Orange Sunshine Primadonnas
4 kitties

As Primadonnas struck its final chord & the lights came up, my show companion turned to me with a giddy, hazy grin and roared out, “AM I ON DRUGS?” Which we weren’t (to my knowledge) but we had just experienced a hallucinatory, fragmented dose of surrealist theater about the extent to which people will go to create fantastical coping constructs. It was wickedly weird and funny, with campy prison lesbians, songs, drag & the bushily-bearded Garrett Vollmer pulling out wild characterizations in pearls & blond wigs. You won’t “get” the show, as any linear narrative is shattered, but if you relax your eyes (which also helps gloss over some of the Fringe-y DIY costuming & sets) to just let your lizard brain take hold, it’s a ride worth taking.

After the total absurdity of Primadonnas, the manic characterizations of Seth Lepore‘s show, Losing My Religion: Confessions of a New Age Refugee might have almost been tame, if they weren’t so thorough-goingly close to the surface reality of the infomercial quacks and faux-spiritualists who are at our every turn these days. Suze Orman, Deepak Chopra acolytes and Tony Robbins’ teeth were all over this piece and punctuated by moments of dark humor, the very personal underpinning made for an affecting piece of work.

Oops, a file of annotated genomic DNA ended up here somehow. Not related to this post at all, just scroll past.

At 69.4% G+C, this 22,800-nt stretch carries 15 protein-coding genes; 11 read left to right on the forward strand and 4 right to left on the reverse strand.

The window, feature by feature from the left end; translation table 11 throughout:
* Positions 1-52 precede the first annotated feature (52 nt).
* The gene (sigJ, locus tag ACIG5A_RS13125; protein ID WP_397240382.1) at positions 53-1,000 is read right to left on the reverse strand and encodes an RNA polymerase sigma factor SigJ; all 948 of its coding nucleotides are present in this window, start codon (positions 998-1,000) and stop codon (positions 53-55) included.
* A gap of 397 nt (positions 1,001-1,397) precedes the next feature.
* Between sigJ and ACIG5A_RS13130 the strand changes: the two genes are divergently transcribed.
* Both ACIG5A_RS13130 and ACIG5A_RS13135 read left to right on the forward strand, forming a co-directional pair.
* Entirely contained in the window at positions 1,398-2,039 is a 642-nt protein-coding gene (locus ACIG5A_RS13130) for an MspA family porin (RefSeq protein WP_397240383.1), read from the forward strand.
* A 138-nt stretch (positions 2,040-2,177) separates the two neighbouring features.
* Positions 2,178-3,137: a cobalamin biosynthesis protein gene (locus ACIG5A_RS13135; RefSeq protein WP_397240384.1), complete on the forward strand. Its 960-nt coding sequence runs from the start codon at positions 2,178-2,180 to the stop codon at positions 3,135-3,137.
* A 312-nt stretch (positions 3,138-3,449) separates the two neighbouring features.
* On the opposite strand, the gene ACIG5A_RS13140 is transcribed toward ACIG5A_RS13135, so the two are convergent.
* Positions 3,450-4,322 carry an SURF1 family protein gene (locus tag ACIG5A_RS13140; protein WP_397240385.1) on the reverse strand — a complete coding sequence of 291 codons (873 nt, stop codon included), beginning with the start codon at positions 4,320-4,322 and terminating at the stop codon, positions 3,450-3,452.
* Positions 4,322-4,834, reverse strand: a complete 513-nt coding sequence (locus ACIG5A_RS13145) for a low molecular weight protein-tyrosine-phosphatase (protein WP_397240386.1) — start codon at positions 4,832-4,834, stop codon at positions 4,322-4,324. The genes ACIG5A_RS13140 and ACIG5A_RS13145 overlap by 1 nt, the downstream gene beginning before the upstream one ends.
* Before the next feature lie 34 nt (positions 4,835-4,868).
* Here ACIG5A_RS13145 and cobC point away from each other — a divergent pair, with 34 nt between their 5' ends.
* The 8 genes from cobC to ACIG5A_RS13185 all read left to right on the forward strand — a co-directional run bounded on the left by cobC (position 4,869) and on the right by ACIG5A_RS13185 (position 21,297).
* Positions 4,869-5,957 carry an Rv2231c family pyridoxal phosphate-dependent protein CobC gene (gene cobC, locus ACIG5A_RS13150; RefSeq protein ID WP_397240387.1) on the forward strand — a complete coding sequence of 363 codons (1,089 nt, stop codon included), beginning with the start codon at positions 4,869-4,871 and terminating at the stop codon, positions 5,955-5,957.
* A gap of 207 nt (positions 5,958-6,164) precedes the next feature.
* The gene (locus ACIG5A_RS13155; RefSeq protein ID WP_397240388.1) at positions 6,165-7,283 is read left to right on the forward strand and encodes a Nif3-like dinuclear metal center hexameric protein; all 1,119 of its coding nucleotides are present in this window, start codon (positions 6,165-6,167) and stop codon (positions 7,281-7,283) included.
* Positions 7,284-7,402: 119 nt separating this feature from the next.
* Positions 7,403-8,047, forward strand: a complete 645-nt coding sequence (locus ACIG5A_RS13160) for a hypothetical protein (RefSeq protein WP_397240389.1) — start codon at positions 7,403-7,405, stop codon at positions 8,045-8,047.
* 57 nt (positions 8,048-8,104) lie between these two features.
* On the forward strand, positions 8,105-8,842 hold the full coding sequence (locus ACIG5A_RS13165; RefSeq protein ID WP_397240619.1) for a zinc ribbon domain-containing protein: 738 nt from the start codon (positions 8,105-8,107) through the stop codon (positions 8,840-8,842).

Could Have Had a “Buddy Christ” Joke!
4 kitties

The characters Lepore pulls out are hilarious, a rogues gallery of chakra-opening snake-oil salesmen, internet-based money-making gurus, ego-driven buddhists and self-helplessness addicts. It’s a skewering of market-based faith and the ghost of George Carlin bounds gleefully around the stage as Lepore tears out voices and burns up these surface dwellers. Even though the spark of this hysterical and righteous anger may only be intermittently revealed through the cavalcade of caricatures, the button that ends the hour is a deep humanizing note that people of any faith or paths of questioning would do well to hear.

It had been my intention on that Wednesday to make it a three-fer of personal solo storytelling, adding in The Sometimes Grace of Saint Simon of the Water to the mix, but following monolog whilst trying to drive from Augsburg to the Bryant-Lake Bowl made that impossible: